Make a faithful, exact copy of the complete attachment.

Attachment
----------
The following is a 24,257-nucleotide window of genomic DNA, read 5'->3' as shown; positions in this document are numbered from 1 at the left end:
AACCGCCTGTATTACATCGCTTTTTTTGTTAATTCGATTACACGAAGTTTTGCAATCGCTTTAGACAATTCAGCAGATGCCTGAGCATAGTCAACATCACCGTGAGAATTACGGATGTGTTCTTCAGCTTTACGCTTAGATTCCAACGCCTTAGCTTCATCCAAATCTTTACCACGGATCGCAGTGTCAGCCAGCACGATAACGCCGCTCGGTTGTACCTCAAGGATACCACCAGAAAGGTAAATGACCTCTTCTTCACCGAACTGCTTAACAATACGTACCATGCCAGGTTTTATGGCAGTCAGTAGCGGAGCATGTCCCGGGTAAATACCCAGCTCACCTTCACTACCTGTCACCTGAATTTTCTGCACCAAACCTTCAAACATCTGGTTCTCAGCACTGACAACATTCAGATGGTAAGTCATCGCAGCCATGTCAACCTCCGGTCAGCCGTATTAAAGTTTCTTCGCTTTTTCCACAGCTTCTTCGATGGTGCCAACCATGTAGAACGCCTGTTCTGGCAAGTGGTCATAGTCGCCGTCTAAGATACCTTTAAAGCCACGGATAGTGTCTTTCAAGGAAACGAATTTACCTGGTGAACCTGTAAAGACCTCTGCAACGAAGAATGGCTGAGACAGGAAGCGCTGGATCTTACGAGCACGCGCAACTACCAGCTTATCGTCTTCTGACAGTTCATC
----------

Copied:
The following is a 24,257-nucleotide window of genomic DNA, read 5'->3' as shown; positions in this document are numbered from 1 at the left end:
AACCGCCTGTATTACATCGCTTTTTTTGTTAATTCGATTACACGAAGTTTTGCAATCGCTTTAGACAATTCAGCAGATGCCTGAGCATAGTCAACATCACCGTGAGAATTACGGATGTGTTCTTCAGCTTTACGCTTAGATTCCAACGCCTTAGCTTCATCCAAATCTTTACCACGGATCGCAGTGTCAGCCAGCACGATAACGCCGCTCGGTTGTACCTCAAGGATACCACCAGAAAGGTAAATGACCTCTTCTTCACCGAACTGCTTAACAATACGTACCATGCCAGGTTTTATGGCAGTCAGTAGCGGAGCATGTCCCGGGTAAATACCCAGCTCACCTTCACTACCTGTCACCTGAATTTTCTGCACCAAACCTTCAAACATCTGGTTCTCAGCACTGACAACATTCAGATGGTAAGTCATCGCAGCCATGTCAACCTCCGGTCAGCCGTATTAAAGTTTCTTCGCTTTTTCCACAGCTTCTTCGATGGTGCCAACCATGTAGAACGCCTGTTCTGGCAAGTGGTCATAGTCGCCGTCTAAGATACCTTTAAAGCCACGGATAGTGTCTTTCAAGGAAACGAATTTACCTGGTGAACCTGTAAAGACCTCTGCAACGAAGAATGGCTGAGACAGGAAGCGCTGGATCTTACGAGCACGCGCAACTACCAGCTTATCGTCTTCTGACAGTTCATC